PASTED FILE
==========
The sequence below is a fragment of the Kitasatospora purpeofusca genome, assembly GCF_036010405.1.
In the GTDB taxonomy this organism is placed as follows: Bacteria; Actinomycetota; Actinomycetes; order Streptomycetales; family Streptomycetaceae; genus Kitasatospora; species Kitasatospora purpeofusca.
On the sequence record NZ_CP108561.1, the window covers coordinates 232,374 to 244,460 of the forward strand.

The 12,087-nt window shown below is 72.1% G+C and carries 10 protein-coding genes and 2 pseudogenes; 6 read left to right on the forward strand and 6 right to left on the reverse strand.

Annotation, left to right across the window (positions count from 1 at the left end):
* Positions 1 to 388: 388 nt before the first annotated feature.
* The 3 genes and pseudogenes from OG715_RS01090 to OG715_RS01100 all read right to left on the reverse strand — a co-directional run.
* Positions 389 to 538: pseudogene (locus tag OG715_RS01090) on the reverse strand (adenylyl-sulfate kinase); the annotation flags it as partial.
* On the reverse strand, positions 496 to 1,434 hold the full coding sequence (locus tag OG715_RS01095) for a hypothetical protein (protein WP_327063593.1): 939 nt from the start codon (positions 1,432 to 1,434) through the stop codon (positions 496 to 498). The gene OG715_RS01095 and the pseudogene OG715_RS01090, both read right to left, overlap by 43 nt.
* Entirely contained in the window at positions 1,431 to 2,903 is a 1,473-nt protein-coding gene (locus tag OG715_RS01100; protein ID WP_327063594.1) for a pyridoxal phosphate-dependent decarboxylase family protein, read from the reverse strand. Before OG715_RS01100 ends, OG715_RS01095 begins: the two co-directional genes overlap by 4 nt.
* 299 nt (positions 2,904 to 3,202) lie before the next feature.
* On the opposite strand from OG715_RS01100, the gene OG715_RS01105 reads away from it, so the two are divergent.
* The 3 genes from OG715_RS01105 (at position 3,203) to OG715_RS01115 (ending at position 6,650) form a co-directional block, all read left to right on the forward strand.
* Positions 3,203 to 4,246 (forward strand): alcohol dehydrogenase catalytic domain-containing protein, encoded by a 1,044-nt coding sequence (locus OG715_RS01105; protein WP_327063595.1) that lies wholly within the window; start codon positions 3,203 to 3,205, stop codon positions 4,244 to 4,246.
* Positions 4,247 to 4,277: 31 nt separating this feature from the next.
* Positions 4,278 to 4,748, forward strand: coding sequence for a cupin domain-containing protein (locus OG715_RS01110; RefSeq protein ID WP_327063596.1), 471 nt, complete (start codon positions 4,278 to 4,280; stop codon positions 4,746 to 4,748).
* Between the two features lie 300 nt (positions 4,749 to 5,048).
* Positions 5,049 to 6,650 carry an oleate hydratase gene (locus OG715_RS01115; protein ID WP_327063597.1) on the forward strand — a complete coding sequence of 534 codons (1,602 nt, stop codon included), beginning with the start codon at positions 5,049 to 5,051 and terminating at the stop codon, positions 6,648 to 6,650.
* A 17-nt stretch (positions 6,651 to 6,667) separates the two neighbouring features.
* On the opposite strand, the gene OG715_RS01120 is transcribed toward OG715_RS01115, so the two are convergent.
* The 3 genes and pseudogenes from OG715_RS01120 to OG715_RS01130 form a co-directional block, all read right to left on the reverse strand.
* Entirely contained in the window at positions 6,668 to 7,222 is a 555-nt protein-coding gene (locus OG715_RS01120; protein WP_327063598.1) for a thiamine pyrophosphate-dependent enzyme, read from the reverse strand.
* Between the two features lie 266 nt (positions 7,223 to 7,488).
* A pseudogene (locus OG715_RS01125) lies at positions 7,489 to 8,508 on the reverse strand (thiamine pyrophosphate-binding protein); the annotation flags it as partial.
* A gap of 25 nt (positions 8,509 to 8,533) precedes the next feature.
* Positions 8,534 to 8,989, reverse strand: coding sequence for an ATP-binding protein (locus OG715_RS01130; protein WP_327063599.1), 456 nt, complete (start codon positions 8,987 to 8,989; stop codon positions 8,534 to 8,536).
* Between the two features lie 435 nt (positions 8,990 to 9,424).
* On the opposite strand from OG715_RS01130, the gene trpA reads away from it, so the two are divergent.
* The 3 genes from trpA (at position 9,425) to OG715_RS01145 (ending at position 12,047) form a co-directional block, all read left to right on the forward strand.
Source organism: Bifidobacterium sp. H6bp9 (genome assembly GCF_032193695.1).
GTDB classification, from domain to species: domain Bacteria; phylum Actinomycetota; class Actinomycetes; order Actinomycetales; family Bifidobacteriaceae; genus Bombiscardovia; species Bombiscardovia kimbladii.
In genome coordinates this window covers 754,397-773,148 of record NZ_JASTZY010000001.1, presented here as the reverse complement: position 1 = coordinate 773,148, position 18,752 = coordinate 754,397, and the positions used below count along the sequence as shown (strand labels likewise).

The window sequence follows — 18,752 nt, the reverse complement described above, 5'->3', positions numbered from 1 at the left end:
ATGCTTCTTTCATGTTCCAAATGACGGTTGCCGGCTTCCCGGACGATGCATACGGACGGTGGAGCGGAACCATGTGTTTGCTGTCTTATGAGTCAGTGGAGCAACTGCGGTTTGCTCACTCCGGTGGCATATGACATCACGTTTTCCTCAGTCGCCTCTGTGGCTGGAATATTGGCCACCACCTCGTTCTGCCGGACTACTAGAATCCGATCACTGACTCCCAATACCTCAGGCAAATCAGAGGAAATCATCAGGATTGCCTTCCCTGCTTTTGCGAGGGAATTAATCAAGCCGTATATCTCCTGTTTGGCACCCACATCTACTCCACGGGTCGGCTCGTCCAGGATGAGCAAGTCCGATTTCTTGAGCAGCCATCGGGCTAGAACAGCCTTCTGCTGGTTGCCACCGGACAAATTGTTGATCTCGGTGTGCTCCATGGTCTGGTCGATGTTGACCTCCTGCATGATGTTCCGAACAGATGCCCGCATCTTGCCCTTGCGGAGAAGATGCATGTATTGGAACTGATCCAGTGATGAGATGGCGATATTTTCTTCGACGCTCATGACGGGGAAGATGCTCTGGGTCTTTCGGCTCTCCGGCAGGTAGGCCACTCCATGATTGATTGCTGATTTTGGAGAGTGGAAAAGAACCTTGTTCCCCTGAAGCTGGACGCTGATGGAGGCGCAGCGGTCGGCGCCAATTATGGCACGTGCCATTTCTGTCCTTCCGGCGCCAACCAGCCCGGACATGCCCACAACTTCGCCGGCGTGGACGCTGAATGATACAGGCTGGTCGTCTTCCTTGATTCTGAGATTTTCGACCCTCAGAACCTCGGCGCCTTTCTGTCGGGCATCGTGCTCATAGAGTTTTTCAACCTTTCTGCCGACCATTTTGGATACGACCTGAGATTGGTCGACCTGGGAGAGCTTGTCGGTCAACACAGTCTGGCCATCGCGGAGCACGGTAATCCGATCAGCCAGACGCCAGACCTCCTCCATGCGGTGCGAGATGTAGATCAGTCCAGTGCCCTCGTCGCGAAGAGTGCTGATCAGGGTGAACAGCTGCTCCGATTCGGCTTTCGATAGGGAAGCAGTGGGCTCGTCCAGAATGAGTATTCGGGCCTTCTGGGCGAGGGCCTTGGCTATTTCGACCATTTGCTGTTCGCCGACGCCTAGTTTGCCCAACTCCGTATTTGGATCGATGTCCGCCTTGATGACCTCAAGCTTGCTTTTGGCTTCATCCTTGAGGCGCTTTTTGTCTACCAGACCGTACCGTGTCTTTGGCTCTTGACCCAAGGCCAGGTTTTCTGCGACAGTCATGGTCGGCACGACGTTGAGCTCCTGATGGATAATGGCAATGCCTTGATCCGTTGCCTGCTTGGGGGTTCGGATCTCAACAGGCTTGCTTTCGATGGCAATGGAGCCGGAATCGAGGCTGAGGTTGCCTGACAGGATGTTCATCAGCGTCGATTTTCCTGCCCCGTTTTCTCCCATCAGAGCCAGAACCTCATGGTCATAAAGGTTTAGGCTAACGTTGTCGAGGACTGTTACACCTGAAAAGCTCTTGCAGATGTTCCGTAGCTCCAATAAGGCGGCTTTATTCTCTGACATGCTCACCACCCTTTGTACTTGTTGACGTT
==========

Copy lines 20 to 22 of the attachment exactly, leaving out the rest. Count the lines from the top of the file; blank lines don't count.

* On the opposite strand, the gene OG715_RS01120 is transcribed toward OG715_RS01115, so the two are convergent.
* The 3 genes and pseudogenes from OG715_RS01120 to OG715_RS01130 form a co-directional block, all read right to left on the reverse strand.
* Entirely contained in the window at positions 6,668 to 7,222 is a 555-nt protein-coding gene (locus OG715_RS01120; protein WP_327063598.1) for a thiamine pyrophosphate-dependent enzyme, read from the reverse strand.